Last updated: February 20. 2014 11:47AM - 1640 Views
By - smatthews@civitasmedia.com



Carl Wiggins
Carl Wiggins
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A 43-year-old Roseboro man entered a guilty plea this week in Sampson Superior Court to a Turkey Highway break-in, adding more time to his already active sentence on an unrelated case.


Carl Wiggins, whose last address was 104-D W. North St., Roseboro, appeared before Sampson Superior Court Judge Doug Parsons this week, accepting a plea arrangement with the state that included stipulations that he drop a current appeal with the N.C. Court of Appeals.


Wiggins pleaded guilty to one count felony breaking and entering and one count possession of a firearm by a felon. Parsons, who consolidated the two charges, sentenced him to a minimum of 22 months and a maximum of 36 months in prison, ordering that his most recent sentence run at the expiration of the sentence he is currently serving.


Prior to sentencing, the state laid out its case, nothing that Wiggins had broken into a 8546 Turkey Highway residence on Aug. 17, 2012, stealing a TV, a laptop, cash, jewelry and a pistol.


On the same day of the break-in, court records show, Wiggins’ wife reported her car missing. Officers eventually found the vehicle off Indian Town Road and when Mrs. Wiggins got to the scene and looked at her vehicle she noticed items in the car that didn’t belong to her.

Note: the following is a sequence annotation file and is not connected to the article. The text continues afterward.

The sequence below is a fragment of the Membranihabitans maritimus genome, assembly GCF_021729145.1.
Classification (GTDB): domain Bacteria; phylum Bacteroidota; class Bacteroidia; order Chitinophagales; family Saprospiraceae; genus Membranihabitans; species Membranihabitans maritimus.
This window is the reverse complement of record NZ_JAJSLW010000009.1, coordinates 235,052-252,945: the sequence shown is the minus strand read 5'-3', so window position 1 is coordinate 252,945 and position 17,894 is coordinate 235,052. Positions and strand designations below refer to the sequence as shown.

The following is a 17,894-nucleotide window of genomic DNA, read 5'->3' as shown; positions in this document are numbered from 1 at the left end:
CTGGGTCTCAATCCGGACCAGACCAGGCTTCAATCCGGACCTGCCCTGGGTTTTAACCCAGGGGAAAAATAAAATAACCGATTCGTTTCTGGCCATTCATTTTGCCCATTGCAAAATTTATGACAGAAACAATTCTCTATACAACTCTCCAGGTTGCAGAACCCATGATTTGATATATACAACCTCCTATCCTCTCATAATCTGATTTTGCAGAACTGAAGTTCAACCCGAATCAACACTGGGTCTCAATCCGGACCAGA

In fact, records show, she indicated that she was afraid they had been stolen.


In addition to the stolen property, court records show that a paper bag filled with white gloves was found, along with a screw driver, a crow bar and some pawn tickets.


Through investigation, Wiggins was determined to be a suspect and was arrested.


All the items taken in the break-in were returned to the victim.


According to Wiggins’ attorney, Mario White, the defendant had continuously denied his guilt in the case. “He has denied he broke in and he has maintained that until the plea today,” White told Parsons.


But White said after review of the evidence he explained to Wiggins that he could face 10-12 years in prison if he went before a jury and he stressed what a big gamble it would be to go to trial.


“You gave him very sound advice and he made a wise decision to accept your advice,” the judge said, stressing that White’s estimate of 10-12 years could have actually been low.


Turning to Wiggins, Parsons offered his own advice. “Everyone is trying to help you get back on your feet. Serve your time, get out and become a law-abiding citizen for yourself, your wife and your children.”


In addition to his 22-36-month sentence, Wiggins was ordered to pay attorney fees to White, all jail fees and withdraw an appeal he has filed with the N.C. Court of Appeals, all part of the plea arrangement made with the state.


Wiggins could have received a maximum 86 months for the charges.

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